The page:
The researchers spent three years collecting data from multiple registries and databases in every country in Europe to estimate the number of babies being born with DS and the overall number of people with DS in the population. “People with DS were being counted sporadically, inconsistently, or not at all, depending on the country,” says Brian G. Skotko, MD, MPP, a medical geneticist at MGH and senior author. “But without an accurate estimate, it’s impossible for policymakers and advocacy organizations to determine how many resources and support services are needed for its Down syndrome population.” The researchers applied statistical modeling to create estimates in countries where there were gaps in data. “These data are as close to accurate as possible,” says Skotko. The data are laid out in both the study and an associated fact sheet.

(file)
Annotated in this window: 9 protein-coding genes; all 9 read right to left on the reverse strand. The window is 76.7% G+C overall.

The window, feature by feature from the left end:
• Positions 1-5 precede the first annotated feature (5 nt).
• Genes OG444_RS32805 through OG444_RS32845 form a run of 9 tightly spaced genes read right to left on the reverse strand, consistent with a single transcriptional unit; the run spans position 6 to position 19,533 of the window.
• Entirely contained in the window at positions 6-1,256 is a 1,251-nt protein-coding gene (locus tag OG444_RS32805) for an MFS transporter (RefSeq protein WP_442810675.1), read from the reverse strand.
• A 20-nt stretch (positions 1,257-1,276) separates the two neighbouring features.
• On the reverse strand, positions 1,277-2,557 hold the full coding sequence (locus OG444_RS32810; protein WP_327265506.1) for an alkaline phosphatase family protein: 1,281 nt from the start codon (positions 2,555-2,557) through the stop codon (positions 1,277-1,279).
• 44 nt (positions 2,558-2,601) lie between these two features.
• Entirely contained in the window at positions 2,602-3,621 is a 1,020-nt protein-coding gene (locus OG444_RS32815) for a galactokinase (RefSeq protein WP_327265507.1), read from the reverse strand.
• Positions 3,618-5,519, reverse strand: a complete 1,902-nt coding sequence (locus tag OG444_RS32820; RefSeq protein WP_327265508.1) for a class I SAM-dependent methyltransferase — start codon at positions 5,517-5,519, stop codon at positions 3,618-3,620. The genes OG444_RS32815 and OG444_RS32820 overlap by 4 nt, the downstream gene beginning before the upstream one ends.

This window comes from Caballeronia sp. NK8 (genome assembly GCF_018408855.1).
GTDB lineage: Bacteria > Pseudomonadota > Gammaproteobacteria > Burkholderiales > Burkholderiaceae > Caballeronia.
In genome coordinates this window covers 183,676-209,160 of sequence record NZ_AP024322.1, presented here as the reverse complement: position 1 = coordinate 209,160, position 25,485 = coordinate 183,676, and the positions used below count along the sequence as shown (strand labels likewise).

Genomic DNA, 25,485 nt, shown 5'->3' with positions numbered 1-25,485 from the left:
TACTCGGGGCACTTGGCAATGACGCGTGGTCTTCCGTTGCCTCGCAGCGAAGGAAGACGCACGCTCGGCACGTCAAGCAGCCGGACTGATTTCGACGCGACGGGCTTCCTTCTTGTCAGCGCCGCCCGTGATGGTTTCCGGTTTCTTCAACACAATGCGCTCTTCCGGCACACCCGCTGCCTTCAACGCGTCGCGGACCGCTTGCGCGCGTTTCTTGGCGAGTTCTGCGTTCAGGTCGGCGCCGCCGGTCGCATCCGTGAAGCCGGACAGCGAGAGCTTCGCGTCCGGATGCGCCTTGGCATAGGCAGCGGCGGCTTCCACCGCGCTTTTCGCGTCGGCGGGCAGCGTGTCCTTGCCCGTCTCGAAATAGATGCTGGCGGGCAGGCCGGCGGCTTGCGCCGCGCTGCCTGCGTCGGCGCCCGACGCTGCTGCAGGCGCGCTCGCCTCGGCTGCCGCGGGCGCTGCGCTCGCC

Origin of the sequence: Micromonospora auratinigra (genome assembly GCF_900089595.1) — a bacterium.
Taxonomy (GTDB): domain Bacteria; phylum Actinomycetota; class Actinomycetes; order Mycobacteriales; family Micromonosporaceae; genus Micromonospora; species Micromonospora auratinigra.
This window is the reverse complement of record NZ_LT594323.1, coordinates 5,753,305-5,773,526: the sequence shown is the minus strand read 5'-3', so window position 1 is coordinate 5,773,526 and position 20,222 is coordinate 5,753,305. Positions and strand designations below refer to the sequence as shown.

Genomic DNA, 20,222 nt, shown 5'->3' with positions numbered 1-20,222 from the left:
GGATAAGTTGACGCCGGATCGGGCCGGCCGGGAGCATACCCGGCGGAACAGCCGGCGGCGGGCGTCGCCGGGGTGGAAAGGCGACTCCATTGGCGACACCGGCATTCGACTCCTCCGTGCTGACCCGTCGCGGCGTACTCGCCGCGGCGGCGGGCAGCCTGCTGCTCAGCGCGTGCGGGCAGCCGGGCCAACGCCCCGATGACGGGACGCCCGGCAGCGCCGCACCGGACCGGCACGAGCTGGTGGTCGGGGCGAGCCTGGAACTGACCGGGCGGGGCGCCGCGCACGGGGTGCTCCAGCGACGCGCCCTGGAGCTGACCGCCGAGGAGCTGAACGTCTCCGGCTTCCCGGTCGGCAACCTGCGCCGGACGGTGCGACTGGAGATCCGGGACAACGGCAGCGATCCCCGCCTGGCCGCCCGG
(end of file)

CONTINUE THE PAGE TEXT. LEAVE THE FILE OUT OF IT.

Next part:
Equally important, however, was for the study to establish a baseline of DS birth rates and pregnancy termination rates ahead of widespread adoption of new noninvasive prenatal screenings (NIPS). The new screening tests can detect the likelihood of a chromosomal condition in a fetus as early as nine weeks of gestation, after which an expectant couple can elect to pursue definitive genetic testing. As NIPS becomes widely available, fewer babies with DS are expected to be born.